When we have time we also read together; some books we have read include:


Wabi Sabi by Mark Reibstein

Each Breath a Smile by Thich Nhat Hanh 

Peaceful Piggy Meditation by Kerry Lee MacLean 

The Feelings Book by Todd Parr 


Purple Platypuses: 


In the elementary class, contemplative time has included breathing, yoga and movement, sensory games, exploration of feelings and how these affect others around us, circle/sharing time, journaling, and exploring calm-down tools to use in difficult moments.


The rhythm of our day looks something like this. First we arrive and center through breathing. Sometimes we read Each Breath and Smile by Thich Nhat Hanh to help us practice the mindfulness associated with breathing. We move into asanas through game and story, and then we move into stillness through savasana, relaxation. During savasana, we practice progressive muscle relaxation, moving through the body to calm each part. Sometimes we use a color body scan to focus on a calm color radiating throughout our bodies.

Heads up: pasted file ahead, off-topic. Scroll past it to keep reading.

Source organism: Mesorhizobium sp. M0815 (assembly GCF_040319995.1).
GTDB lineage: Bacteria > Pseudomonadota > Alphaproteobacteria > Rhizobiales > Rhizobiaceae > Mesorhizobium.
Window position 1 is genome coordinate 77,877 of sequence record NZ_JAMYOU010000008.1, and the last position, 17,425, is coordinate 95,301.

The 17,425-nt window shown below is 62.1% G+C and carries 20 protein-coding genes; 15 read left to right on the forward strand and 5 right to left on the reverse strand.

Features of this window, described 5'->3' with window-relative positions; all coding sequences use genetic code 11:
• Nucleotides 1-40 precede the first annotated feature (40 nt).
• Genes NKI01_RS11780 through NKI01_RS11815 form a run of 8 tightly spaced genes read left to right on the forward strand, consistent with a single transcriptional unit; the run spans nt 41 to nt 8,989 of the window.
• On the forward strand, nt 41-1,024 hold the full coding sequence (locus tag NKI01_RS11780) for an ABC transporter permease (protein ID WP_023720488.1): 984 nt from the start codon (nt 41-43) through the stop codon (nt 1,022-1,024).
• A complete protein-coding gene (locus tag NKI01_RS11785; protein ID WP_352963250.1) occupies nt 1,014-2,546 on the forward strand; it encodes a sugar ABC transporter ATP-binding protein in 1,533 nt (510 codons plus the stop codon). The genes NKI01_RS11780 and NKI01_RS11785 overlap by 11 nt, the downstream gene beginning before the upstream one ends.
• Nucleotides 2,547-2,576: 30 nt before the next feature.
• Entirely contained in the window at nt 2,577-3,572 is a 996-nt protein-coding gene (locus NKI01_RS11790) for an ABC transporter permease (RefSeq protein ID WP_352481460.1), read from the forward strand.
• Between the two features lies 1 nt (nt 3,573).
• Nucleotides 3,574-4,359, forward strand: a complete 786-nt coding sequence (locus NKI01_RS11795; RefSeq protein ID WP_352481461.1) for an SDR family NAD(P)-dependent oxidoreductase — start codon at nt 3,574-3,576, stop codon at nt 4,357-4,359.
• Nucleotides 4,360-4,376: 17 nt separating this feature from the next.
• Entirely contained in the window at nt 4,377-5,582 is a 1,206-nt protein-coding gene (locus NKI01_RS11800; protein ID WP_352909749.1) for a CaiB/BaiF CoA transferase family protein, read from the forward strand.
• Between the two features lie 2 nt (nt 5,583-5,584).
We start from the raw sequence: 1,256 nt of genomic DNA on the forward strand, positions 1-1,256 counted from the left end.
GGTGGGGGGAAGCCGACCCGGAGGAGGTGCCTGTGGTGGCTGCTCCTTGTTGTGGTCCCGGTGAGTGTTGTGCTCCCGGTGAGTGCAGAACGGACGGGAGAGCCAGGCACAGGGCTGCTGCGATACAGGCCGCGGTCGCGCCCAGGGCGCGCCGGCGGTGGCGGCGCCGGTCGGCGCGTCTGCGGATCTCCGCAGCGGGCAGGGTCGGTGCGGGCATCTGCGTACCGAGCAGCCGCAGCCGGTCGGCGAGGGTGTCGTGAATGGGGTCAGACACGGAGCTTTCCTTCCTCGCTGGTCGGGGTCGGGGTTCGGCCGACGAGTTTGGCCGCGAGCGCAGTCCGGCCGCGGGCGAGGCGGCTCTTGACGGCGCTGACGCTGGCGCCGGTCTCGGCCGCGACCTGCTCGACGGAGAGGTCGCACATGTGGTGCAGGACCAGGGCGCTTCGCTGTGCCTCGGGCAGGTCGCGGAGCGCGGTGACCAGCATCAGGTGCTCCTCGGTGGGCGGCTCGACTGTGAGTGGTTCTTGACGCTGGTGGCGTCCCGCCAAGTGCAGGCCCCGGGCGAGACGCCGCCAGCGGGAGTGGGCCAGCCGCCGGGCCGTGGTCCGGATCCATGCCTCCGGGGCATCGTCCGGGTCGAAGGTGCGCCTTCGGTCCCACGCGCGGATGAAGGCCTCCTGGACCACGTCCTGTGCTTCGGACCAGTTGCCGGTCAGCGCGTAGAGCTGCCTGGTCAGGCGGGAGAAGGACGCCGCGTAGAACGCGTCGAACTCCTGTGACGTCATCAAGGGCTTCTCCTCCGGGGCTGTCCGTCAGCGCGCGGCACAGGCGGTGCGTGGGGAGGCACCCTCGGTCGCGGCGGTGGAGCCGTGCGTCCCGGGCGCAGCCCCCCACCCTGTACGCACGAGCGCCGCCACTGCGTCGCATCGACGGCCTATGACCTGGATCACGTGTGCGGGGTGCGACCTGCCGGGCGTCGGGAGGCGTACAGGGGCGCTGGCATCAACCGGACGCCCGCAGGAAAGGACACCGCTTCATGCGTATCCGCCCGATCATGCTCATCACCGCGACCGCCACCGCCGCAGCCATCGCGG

Exploring our emotions is done through journaling, and How Do I Feel Cards. Journaling in yoga is done in a quiet space where the students reflect on questions like:

  • What am I proud of myself for this week?
  • Did I act respectfully to my classmates and teachers this week? Why or Why not?
  • Am I using the peace place and breathing tools that are introduced? How can I better use these tools?  

With the How Do I Feel activity, we choose a weather sticker that relates to our present emotion inside (sunny with a few clouds or raining with lightning) and write about why we feel this way. We also play Feeling Charades to expand our emotional vocabulary.